Monday, April 13th, 2015
Rohnert Park, California – The Pacific Fishery Management Council today announced the closure of the 2015-16 Pacific sardine directed fishery, beginning July 1.
Pacific Council members heard from scientists that the abundance forecast for the 2015-2016 season, scheduled to start July 1, was significantly below the 150,000 metric ton threshold for a directed fishery. They also heard testimony from fishery participants and environmental groups before reaching a decision to close the directed fishery. Small amounts of sardines may be taken incidental to target fishing on other stocks, and a much reduced harvest amount was allocated to the Quinault Indian Nation along the mid-Washington coast.
“While this is a sad day for all those dependent on a healthy sardine fishery, it is actually a good thing that this Council is addressing the problem directly, something you don’t always see across the nation or certainly, internationally,” said Council member Frank Lockhart of National Marine Fisheries Service. “This Council cutback on salmon with extensive closures a decade or so ago, and the Klamath and Sacramento stocks rebuilt fairly quickly. This Council also cut back on lingcod and other groundfish catches in the recent past, and those stocks are also rebuilt. This action today paves the way for the sardine population to rebuild as soon as the ocean cycles permit.”
Sardines are subject to large natural population swings associated with ocean conditions. In general, sardines thrive in warm water regimes, such as those of the 1930s, and decline in cool water years, like the 1970s. After reaching a recent year peak of about one million metric tons in 2006, the sardine biomass has dropped to an estimated 97,000 metric tons this year. (Biomass is the (estimated) weight of a stock of fish.)
Council Vice Chair Herb Pollard said, “The Council’s Fishery Management Plan has done its job. When the sardine stock declines to this point, the directed commercial fishery stops. This is a testimony to the precautionary provisions the Pacific Council has locked into our management regime.”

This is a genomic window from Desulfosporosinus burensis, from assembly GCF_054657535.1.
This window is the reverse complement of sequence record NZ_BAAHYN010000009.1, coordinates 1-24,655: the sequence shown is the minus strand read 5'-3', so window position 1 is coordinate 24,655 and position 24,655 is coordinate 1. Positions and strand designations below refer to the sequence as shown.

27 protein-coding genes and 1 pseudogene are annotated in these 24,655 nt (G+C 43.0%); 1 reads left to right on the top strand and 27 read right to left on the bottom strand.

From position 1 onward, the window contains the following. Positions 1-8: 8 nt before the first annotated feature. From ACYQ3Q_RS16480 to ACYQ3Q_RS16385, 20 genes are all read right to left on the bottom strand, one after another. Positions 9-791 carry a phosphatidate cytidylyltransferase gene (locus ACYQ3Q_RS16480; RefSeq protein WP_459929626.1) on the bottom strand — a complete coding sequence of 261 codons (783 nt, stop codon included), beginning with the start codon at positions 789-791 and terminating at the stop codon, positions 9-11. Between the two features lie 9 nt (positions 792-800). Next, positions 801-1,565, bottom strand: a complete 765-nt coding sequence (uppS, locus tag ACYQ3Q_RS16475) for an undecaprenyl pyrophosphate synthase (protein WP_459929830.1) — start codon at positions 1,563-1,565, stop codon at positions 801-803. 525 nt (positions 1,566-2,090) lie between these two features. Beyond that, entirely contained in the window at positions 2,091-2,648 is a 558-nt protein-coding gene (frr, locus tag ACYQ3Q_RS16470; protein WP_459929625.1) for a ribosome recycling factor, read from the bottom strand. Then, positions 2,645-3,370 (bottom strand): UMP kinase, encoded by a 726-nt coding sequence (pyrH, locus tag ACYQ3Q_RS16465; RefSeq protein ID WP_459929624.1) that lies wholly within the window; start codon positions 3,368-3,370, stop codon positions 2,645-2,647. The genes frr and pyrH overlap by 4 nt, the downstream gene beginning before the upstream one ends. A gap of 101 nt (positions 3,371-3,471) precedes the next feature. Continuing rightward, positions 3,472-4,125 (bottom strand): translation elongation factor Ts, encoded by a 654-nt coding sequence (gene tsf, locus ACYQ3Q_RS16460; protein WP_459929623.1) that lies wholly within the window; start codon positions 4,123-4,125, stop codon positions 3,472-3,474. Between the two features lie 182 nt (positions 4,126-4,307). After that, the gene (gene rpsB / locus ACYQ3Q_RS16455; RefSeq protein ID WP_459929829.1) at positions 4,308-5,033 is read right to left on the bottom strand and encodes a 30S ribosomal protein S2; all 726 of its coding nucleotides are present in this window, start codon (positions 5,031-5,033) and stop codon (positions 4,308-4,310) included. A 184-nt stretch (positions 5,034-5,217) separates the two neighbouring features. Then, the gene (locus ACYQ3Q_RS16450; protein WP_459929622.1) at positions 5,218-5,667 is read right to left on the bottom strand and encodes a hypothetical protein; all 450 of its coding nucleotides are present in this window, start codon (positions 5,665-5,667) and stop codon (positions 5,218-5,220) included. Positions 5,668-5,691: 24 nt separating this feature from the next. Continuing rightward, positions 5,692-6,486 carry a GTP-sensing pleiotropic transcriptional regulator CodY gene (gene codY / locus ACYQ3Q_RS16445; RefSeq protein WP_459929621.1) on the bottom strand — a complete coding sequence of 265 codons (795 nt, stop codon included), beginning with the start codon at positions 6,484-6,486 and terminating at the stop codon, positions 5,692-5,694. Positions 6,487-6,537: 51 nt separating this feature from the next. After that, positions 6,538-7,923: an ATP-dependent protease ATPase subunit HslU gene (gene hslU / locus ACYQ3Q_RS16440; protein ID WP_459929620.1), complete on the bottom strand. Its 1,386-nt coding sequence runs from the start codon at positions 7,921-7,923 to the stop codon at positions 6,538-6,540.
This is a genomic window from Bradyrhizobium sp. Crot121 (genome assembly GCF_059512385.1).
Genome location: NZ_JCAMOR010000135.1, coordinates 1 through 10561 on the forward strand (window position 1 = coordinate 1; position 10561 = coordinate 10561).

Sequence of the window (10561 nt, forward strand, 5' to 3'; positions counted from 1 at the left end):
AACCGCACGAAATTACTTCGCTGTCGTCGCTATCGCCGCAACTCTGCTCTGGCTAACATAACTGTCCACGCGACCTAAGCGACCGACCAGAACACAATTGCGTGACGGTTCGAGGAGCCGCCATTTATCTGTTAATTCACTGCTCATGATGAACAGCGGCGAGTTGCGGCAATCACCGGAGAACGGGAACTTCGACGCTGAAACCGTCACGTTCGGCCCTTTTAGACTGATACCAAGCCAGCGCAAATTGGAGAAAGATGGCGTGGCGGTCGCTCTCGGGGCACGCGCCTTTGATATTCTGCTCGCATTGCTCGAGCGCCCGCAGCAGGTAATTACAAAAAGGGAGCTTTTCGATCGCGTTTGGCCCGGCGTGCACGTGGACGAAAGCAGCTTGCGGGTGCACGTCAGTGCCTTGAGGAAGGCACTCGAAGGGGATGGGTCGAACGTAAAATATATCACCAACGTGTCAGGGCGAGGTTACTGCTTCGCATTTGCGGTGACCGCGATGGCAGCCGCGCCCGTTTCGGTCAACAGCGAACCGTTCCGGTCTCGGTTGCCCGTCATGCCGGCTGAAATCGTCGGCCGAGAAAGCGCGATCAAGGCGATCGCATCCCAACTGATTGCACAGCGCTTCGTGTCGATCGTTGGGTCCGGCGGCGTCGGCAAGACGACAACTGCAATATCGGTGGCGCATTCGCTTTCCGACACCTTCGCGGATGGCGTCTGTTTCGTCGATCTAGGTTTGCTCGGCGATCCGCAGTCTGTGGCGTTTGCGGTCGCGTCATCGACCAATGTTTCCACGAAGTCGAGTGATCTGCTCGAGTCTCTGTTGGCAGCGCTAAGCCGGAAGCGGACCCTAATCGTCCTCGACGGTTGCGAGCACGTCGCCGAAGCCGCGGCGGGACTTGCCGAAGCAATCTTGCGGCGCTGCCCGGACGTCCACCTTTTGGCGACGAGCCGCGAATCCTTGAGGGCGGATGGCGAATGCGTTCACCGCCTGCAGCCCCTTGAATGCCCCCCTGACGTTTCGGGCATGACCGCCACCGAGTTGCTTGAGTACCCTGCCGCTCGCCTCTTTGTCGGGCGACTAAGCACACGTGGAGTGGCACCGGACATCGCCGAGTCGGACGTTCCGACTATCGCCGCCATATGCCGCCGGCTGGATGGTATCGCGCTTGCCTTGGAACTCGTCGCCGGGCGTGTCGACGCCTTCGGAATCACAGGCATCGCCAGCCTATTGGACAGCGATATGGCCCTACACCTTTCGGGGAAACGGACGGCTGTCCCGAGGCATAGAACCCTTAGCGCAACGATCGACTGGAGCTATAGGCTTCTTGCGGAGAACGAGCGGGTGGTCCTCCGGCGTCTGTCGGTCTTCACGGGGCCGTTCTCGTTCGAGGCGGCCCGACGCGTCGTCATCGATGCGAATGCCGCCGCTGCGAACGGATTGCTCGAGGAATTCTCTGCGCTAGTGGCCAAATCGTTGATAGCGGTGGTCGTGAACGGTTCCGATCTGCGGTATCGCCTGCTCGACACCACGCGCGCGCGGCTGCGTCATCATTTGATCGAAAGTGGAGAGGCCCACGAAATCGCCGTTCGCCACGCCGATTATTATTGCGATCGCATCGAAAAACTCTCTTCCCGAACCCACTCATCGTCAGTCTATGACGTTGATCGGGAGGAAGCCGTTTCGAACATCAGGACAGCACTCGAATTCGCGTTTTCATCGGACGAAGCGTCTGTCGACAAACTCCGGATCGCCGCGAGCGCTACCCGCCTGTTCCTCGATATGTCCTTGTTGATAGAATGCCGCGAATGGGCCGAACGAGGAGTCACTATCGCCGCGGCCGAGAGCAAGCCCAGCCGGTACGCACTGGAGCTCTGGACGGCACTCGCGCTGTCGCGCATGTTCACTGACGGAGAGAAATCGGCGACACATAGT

“We know boats will be tied up, but the goal here is to return this to a productive fishery,” said Council member David Crabbe.
The Council takes a precautionary approach to managing Pacific sardines. When the fish are abundant, more fishing is allowed; but as the stock size declines, the amount of allocated to harvest decreases. When the biomass is estimated at or below 150,000 metric tons, directed commercial fishing is shut down.
Although directed commercial fishing will close, the Council will allow up to 7,000 tons of sardines to account for small amounts taken as incidental catch in other fisheries (such as mackerel), live bait harvest, Tribal harvest, and research. However, if the allocated amount of incidental harvest is reached, those other fisheries will also be shut down.
On Wednesday, April 15, the Council will consider whether to take the additional step of making changes to the remaining months of the current season, which ends June 30.
The sardine biomass is assessed annually, and the fishing year runs July 1 through June 30. Although sardine fishing doesn’t generate the money that some other fisheries do, it is an important source of income for communities up and down the west coast.
Sardine productivity is generally linked to ocean temperatures, but it’s not a perfect relationship. For example, temperatures in the Southern California Bight have risen in the past two years, but we haven’t seen an increase in young sardines as expected.
The allowable harvest in recent years has been as high as 109,000 metric tons (2012), but has dropped as the biomass has dropped. In 2013 the harvest guideline was 66,495 mt, in 2014 it was 23,293 mt. Exvessel revenues were $21.5 million in 2012. Sardine exports were valued at $44 million in 2010 and $34.8 million in 2011.
The Pacific Fishery Management Council is one of eight regional fishery management councils established by the Magnuson Fishery Conservation and Management Act of 1976 for the purpose of managing fisheries 3-200 miles offshore of the United States of America coastline. The Pacific Council recommends management measures for fisheries off the coasts of California, Oregon, and Washington.
All Council meetings are open to the public.